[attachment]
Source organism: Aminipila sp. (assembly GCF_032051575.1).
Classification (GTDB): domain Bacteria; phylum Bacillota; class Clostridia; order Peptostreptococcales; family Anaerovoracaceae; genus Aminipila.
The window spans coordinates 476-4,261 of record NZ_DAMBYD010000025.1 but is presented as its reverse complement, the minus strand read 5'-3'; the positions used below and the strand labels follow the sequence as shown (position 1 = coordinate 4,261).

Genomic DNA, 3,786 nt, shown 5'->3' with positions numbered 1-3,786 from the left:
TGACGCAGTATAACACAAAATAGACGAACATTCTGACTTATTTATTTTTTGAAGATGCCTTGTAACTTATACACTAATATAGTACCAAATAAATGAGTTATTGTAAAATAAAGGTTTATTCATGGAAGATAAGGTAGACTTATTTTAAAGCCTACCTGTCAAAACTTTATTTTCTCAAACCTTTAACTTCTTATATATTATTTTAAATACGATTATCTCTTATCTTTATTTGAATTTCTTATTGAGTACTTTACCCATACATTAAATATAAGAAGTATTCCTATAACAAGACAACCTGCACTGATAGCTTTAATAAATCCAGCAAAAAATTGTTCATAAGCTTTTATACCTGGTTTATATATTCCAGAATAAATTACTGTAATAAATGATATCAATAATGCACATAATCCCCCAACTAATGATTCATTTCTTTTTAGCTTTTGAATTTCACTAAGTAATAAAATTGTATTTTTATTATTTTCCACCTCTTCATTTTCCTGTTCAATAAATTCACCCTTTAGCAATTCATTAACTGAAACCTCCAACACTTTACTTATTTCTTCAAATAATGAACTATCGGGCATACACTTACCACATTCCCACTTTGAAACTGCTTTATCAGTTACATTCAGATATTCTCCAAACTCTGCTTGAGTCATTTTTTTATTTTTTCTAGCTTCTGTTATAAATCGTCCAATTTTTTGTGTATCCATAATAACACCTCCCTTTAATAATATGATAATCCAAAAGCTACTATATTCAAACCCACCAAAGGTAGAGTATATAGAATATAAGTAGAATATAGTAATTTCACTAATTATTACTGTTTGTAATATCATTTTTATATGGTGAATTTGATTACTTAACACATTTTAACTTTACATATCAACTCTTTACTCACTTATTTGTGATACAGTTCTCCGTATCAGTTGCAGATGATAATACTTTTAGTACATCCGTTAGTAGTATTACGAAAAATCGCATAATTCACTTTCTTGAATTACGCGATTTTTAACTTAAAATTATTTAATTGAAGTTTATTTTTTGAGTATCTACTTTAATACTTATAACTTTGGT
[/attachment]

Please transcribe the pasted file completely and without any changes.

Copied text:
Source organism: Aminipila sp. (assembly GCF_032051575.1).
Classification (GTDB): domain Bacteria; phylum Bacillota; class Clostridia; order Peptostreptococcales; family Anaerovoracaceae; genus Aminipila.
The window spans coordinates 476-4,261 of record NZ_DAMBYD010000025.1 but is presented as its reverse complement, the minus strand read 5'-3'; the positions used below and the strand labels follow the sequence as shown (position 1 = coordinate 4,261).

Genomic DNA, 3,786 nt, shown 5'->3' with positions numbered 1-3,786 from the left:
TGACGCAGTATAACACAAAATAGACGAACATTCTGACTTATTTATTTTTTGAAGATGCCTTGTAACTTATACACTAATATAGTACCAAATAAATGAGTTATTGTAAAATAAAGGTTTATTCATGGAAGATAAGGTAGACTTATTTTAAAGCCTACCTGTCAAAACTTTATTTTCTCAAACCTTTAACTTCTTATATATTATTTTAAATACGATTATCTCTTATCTTTATTTGAATTTCTTATTGAGTACTTTACCCATACATTAAATATAAGAAGTATTCCTATAACAAGACAACCTGCACTGATAGCTTTAATAAATCCAGCAAAAAATTGTTCATAAGCTTTTATACCTGGTTTATATATTCCAGAATAAATTACTGTAATAAATGATATCAATAATGCACATAATCCCCCAACTAATGATTCATTTCTTTTTAGCTTTTGAATTTCACTAAGTAATAAAATTGTATTTTTATTATTTTCCACCTCTTCATTTTCCTGTTCAATAAATTCACCCTTTAGCAATTCATTAACTGAAACCTCCAACACTTTACTTATTTCTTCAAATAATGAACTATCGGGCATACACTTACCACATTCCCACTTTGAAACTGCTTTATCAGTTACATTCAGATATTCTCCAAACTCTGCTTGAGTCATTTTTTTATTTTTTCTAGCTTCTGTTATAAATCGTCCAATTTTTTGTGTATCCATAATAACACCTCCCTTTAATAATATGATAATCCAAAAGCTACTATATTCAAACCCACCAAAGGTAGAGTATATAGAATATAAGTAGAATATAGTAATTTCACTAATTATTACTGTTTGTAATATCATTTTTATATGGTGAATTTGATTACTTAACACATTTTAACTTTACATATCAACTCTTTACTCACTTATTTGTGATACAGTTCTCCGTATCAGTTGCAGATGATAATACTTTTAGTACATCCGTTAGTAGTATTACGAAAAATCGCATAATTCACTTTCTTGAATTACGCGATTTTTAACTTAAAATTATTTAATTGAAGTTTATTTTTTGAGTATCTACTTTAATACTTATAACTTTGGT